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    It would be ok if the eagle stayed in the yard for everyone to look at. :)
     
    chris, Aug 24, 2006
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  5. chris

    kelkat

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    I have dogs and kids that keep most predetors away. With all the other water around, they tend to go for what is easier and from the craziness around the house.

    I hadn't thought about the herons. I know that killing them (and especially eagles) or any bird, really is a major no-no. We had a goldfish/koi farm up the road and the herons would just hand out and eat and there wasn't much the owners could do about it.
     
    kelkat, Aug 25, 2006
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  6. chris

    kelkat

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    My dogs and kids keep most predetors away. I do know that most birds in America are protected, so you have to be careful not to do them any harm. Especially the eagle - hurting him would be a federal offense.

    There's not much that can drive eagles away. I know the martlings get after the hawks in our area (so do the black birds when they are around).

    I don't think even a cat would phase and eagle. He might see it as a good lunch.
     
    kelkat, Aug 28, 2006
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  7. chris

    kelkat

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    Great article. As for the blue heron, get a herding dog. They instinctively keep the birds away. Same with geese, if you have that problem.
     
    kelkat, Aug 29, 2006
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  8. chris

    TheWriteKind

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    Shrubs and greenery around a pond seem to keep most of the predators away. Does a net take away from the gloriousness of your pond at all?
     
    TheWriteKind, Sep 9, 2006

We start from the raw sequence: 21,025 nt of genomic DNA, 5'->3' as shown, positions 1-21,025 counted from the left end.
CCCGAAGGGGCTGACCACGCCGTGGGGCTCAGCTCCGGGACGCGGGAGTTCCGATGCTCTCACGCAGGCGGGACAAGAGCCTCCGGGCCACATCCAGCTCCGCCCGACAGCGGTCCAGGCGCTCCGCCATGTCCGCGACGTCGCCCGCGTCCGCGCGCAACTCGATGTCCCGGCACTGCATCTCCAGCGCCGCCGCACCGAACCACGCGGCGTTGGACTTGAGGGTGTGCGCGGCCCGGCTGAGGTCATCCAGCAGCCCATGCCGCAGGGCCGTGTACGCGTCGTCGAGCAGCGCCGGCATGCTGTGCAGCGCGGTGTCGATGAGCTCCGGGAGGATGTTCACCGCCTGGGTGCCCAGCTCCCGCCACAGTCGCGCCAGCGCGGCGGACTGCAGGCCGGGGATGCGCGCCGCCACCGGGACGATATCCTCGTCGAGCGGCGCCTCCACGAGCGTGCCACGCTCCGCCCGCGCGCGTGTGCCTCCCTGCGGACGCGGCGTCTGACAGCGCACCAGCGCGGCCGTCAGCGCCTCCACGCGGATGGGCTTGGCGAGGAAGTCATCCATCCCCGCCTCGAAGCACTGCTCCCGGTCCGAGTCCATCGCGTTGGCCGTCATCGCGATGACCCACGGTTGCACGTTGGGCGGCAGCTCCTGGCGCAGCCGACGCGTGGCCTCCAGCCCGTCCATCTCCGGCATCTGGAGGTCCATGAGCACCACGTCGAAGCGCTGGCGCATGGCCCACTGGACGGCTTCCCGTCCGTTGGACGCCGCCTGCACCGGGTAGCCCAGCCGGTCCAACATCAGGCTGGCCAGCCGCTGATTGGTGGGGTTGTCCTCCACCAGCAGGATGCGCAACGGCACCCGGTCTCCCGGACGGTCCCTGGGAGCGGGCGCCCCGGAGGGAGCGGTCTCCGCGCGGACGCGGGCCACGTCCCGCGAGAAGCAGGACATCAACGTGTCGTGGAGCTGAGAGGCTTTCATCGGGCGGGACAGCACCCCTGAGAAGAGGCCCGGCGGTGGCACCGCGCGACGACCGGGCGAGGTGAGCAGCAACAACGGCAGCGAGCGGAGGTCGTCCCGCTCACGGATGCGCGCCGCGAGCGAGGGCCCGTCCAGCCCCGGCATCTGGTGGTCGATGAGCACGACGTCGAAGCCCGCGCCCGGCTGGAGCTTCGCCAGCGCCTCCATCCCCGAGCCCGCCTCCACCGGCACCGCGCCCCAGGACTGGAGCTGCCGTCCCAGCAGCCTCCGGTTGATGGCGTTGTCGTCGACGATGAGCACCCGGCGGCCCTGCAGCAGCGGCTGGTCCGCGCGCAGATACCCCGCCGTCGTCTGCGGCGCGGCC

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  9. chris

    Dani

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    I have a cinderblock in my pond that the fish hide in. I actually put it in to place my fountain on top of, but the fish always hide out in there when my dogs come around.
     
    Dani, Sep 9, 2006
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  10. chris

    richdeer3

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    You can also use something like a pond palace which is a tunnel for your kio to hide in plus a strong air pump. The bubbles breakup the water surface making it hard for birds to get a got fix on the koi from above. Scarecrows work well, too. I prefer the border collie method, she keeps everything out!
     
    richdeer3, Jun 9, 2007
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  11. chris

    arkay

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    I've lost 3 fish this year to what I think is a cat. Two were taken from a small pond when I was refurbishing my large one. I thought the guys were safe in the large (comparatively speaking) pond because the water level is 6 inches below the pond rim but the cat must've gotten into the pond - the lily pots were overturned, the pump was disconnected from the waterfall pipe - it was a mess. Now I'm keeping it covered w/ leaf net but I hate doing that - water lettuce gets squashed, lilies don't show as well. But the alternative is worse.
     
    arkay, Aug 9, 2007
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  12. chris

    richdeer3

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    You can try to use clear fishing line criss-crossed over the pond. Also, do you have motion lights near the pond? It sounds more like a coon than a cat. Coons are more likely to swim than a cat. Do you have somewhere like a plant stand or clay pot where the fish can hide? Sorry for your loss, Gail